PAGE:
The Secret to Retiring a Millionaire If You’ve Already Turned 50

If you’re nearing retirement, you’re probably checking your accounts to see if you have enough money to keep you afloat during your senior years.

The numbers can be a hard reality check, but don’t beat yourself up if you feel ill-prepared for the days ahead. If you’re short of your retirement goals or think you’ll need more than you planned for, here are some strategies and tips that can help you boost your nest egg and get closer to the million-dollar mark.

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Start with the numbers

Before you dive into your master plan, it’s important to calculate how much you’ll need, so you can strategically work toward your goal. Here are some numbers to start crunching:

What’s the end goal? What number are you trying to hit? You may need more or less than a million to maintain your lifestyle.
How old are you and how much time do you have to achieve your goal? If you delay your retirement date, you’ll give your investments more time to grow.
What vehicles will you use to achieve your goals and how much can you contribute to each account? We can look at employer-sponsored retirement accounts, IRAs, and taxable brokerage accounts.

Max out workplace retirement plans

As soon as you hit 50, you can save more money in employer retirement plans such as a 401(k), 403(b), or the Thrift Savings Plan (TSP) for federal workers. For 2022, you can contribute up to $27,000 to these accounts. Look at your finances and determine how much you can comfortably contribute every year. The more you contribute, the better your chances of reaching a million dollars during retirement. You’ll also get tax benefits when you save in these accounts.

Let’s say you’re 52 and contribute around $27,000 to your 401(k) each year for the next 17 years. You’ll have more than $450,000 to invest in assets like index funds or actively managed mutual funds.

Your investment rate of return will determine how fast your money grows. Although the stock market has delivered 10% annual returns over the long term, you can shoot for a 5% to 7% annual rate of return in case the market underperforms over the next 10 years.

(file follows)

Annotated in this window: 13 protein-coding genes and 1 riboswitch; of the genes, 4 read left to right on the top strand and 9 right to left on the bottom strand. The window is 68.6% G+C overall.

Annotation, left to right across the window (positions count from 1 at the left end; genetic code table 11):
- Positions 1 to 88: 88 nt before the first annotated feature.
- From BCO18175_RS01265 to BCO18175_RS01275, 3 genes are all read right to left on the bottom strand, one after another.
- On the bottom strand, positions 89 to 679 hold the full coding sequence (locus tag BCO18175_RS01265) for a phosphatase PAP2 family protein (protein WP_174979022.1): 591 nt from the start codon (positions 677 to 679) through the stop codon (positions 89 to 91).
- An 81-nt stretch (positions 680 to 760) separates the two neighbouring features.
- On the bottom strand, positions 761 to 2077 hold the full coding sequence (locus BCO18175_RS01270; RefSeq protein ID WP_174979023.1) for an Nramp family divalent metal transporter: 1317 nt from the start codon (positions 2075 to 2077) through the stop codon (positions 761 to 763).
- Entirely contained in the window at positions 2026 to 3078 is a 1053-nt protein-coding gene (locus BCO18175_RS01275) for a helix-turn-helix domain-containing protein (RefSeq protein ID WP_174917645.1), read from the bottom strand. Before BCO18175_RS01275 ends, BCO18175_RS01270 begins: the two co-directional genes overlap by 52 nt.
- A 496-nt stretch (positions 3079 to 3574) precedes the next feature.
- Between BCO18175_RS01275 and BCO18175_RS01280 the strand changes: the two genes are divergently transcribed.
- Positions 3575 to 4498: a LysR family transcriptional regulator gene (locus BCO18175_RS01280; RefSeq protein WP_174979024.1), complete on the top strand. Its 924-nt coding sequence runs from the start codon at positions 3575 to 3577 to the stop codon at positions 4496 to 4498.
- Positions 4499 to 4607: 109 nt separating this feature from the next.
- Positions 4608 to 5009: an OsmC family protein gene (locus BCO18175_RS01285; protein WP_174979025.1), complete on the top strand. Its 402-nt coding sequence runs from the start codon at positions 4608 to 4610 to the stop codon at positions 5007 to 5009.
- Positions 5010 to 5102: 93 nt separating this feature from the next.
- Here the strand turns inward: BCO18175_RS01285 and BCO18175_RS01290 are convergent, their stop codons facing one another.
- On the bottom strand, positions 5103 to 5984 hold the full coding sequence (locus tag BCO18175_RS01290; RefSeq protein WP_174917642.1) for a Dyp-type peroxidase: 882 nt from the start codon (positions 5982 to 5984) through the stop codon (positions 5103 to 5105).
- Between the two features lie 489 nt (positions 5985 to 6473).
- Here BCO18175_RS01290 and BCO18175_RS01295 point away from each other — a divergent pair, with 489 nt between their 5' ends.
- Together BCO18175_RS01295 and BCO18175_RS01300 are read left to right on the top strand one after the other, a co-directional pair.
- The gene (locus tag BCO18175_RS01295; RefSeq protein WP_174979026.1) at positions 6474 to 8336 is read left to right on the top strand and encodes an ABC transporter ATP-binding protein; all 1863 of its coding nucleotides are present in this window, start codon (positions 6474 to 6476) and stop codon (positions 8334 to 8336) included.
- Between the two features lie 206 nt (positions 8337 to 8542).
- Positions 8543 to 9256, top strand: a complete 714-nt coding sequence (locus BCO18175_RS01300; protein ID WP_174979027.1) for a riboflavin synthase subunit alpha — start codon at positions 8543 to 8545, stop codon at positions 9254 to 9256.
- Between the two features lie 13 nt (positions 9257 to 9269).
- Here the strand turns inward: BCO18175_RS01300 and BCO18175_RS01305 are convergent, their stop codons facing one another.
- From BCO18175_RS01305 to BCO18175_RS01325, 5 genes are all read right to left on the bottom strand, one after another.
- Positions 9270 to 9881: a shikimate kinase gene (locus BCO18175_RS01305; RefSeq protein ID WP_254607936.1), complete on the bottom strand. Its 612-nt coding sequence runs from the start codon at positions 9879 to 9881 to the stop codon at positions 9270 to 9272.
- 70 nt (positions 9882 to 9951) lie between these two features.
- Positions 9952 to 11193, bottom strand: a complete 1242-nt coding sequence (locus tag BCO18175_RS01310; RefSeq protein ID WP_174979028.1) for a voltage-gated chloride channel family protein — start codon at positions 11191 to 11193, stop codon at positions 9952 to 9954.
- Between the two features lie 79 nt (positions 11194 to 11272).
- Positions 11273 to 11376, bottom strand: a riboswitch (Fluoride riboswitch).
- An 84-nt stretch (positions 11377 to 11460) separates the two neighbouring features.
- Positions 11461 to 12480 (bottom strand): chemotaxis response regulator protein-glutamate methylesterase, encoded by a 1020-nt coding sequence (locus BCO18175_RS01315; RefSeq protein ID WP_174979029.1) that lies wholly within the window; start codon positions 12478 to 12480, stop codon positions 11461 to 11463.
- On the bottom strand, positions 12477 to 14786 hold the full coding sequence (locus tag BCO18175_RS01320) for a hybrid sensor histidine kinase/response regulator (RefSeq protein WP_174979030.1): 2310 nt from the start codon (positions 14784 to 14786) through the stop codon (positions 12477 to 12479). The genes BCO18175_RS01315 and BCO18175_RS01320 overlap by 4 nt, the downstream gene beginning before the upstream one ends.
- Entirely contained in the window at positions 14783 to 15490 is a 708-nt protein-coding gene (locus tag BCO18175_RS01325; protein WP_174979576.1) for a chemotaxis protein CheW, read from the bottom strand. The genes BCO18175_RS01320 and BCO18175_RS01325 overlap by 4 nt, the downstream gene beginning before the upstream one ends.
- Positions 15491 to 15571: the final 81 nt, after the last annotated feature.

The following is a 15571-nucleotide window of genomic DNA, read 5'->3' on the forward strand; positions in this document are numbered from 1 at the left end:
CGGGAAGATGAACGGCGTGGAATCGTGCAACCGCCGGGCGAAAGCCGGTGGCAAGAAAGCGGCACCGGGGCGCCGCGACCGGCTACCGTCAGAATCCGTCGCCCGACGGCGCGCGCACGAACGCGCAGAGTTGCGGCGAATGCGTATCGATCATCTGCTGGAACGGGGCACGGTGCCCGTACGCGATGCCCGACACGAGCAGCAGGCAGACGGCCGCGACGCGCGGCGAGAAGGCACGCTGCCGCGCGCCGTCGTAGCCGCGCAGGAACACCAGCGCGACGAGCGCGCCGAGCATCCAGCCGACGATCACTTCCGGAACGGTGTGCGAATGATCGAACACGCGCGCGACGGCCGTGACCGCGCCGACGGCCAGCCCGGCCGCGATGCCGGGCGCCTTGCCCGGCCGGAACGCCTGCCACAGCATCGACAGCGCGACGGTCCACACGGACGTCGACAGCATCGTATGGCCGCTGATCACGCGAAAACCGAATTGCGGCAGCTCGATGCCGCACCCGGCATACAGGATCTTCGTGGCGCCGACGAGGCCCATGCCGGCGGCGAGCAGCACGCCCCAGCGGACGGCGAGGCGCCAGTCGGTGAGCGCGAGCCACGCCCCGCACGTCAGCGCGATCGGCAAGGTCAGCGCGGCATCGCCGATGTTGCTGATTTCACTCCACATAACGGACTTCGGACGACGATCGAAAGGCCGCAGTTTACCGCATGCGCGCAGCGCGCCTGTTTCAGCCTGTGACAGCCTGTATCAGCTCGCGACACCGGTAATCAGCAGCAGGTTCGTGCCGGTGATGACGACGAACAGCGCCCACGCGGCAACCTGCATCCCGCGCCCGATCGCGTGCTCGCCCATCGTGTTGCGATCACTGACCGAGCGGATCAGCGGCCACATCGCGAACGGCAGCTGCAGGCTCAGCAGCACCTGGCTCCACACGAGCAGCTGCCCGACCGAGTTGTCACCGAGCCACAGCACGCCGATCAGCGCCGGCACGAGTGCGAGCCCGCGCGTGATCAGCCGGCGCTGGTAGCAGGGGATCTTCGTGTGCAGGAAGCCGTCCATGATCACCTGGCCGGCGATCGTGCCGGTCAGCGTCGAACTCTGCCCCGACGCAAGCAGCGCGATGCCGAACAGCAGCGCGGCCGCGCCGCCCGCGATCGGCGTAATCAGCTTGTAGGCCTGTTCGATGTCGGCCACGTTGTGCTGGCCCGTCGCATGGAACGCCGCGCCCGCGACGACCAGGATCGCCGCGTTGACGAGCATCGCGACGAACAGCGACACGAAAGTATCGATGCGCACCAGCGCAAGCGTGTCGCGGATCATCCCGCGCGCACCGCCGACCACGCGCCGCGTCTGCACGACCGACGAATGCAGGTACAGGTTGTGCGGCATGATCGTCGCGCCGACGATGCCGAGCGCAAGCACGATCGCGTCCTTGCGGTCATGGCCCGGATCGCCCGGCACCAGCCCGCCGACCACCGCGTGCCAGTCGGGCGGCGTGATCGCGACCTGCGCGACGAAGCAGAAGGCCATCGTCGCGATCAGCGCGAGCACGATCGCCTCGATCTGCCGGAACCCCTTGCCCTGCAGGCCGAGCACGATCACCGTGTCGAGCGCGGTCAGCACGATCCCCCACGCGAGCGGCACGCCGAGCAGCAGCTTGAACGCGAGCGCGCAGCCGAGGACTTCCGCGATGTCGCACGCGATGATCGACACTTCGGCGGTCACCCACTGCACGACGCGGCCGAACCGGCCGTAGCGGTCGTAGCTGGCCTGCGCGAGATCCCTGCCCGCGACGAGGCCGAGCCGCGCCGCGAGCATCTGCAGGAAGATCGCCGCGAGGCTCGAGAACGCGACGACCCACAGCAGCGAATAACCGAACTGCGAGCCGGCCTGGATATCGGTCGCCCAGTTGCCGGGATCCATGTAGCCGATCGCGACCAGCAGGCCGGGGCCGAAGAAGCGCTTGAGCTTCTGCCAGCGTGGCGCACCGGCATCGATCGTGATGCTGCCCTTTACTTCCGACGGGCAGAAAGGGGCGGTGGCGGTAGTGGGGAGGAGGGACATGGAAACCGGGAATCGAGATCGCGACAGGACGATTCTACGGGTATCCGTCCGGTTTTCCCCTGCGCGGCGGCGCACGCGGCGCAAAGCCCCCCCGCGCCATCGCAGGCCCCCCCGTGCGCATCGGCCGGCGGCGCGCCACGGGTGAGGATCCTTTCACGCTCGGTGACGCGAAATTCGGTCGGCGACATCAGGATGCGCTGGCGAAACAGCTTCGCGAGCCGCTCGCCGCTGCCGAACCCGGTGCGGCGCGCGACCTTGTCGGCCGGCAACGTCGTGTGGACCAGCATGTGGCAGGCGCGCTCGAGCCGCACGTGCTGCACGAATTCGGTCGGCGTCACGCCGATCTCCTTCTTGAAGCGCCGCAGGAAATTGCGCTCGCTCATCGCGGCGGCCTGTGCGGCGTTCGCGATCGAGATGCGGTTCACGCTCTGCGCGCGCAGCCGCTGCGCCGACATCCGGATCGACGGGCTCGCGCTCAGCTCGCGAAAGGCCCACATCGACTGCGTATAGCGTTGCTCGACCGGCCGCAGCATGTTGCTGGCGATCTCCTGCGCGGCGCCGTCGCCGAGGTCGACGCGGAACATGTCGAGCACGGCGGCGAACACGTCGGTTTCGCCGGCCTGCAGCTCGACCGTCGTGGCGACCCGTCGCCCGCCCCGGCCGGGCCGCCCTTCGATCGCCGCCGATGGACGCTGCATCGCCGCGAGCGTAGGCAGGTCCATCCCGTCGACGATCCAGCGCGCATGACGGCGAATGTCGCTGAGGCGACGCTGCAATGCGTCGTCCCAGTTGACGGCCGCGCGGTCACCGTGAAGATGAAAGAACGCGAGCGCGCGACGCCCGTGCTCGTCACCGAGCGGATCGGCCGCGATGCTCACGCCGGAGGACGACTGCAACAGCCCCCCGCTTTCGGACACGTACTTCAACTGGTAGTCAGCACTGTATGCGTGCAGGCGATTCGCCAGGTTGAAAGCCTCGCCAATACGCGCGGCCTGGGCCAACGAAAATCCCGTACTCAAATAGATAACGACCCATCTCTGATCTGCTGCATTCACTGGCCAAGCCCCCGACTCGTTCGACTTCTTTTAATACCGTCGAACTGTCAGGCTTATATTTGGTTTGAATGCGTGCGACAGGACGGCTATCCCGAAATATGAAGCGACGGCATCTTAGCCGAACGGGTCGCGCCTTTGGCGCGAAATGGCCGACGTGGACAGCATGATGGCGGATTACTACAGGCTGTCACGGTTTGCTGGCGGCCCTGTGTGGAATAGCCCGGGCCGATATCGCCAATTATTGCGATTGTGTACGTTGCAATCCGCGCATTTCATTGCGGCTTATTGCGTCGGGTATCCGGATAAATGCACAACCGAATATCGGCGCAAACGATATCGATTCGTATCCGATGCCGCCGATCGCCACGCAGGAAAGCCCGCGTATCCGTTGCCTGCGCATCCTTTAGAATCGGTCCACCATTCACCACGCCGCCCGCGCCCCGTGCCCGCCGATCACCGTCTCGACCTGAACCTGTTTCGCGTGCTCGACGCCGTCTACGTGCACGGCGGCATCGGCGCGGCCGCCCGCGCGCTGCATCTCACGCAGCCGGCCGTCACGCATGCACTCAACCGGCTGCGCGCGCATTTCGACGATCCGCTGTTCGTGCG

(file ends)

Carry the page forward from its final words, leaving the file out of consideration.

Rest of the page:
You can accumulate more than $775,000 in your 401(k) if you save around $2,220 each month and plan for a 6% average annual investment return. Play around with the contribution amounts, annual return, and time retirement to see how much you can shoot for in your 401(k). Remember, your employer-sponsored retirement account is only one vehicle you can use to reach your financial goals.

Open IRAs

Individual retirement accounts (IRAs) are great companions to add to your retirement portfolio. You can choose between a traditional or Roth IRA. It all depends on when you want to pay taxes and your earned income for the year.

Let’s say you contribute up to $7,000 to your Roth IRA in 2022. Going along with the same time horizon, you can rack up more than $250,000 in your Roth IRA if you contribute the $7,000 maximum every year and earn a 9% average annual investment return.

A self-directed Roth IRA may get you closer to your investment returns if you are well-versed in asset classes beyond the stock market. You can invest in real estate, start-ups, and other exotic assets using a self-directed IRA.

One of the most appealing features of a Roth IRA is the tax-free benefits. With the aforementioned strategy, you could potentially have a quarter-million dollars of tax-free money to add to your retirement portfolio.

Save in taxable brokerage accounts

If you want to ease the pressure of saving a ton of money in your employer-sponsored retirement plan each year, you can open a taxable brokerage account. There are no limits to how much you can contribute, and you have more flexibility to invest in individual stocks. If you’re willing to do your research and dig up high-potential investment opportunities, you may snag a higher return. On the other hand, you may not get to enjoy all the tax benefits that come from investing in employer-sponsored plans and IRAs.

Your millionaire plan after 50

It might not be impossible to retire a millionaire if you’re over 50, but it will take a lot of work. You’ll have to consider tucking away more money, extending your retirement timeline, and making use of all the accounts that can get you to the finish line. Be willing to work the numbers, and unravel your possibilities. If you’re ready to be consistent, create a master plan, and invest in your growth, your millionaire retirement goals can be within reach.

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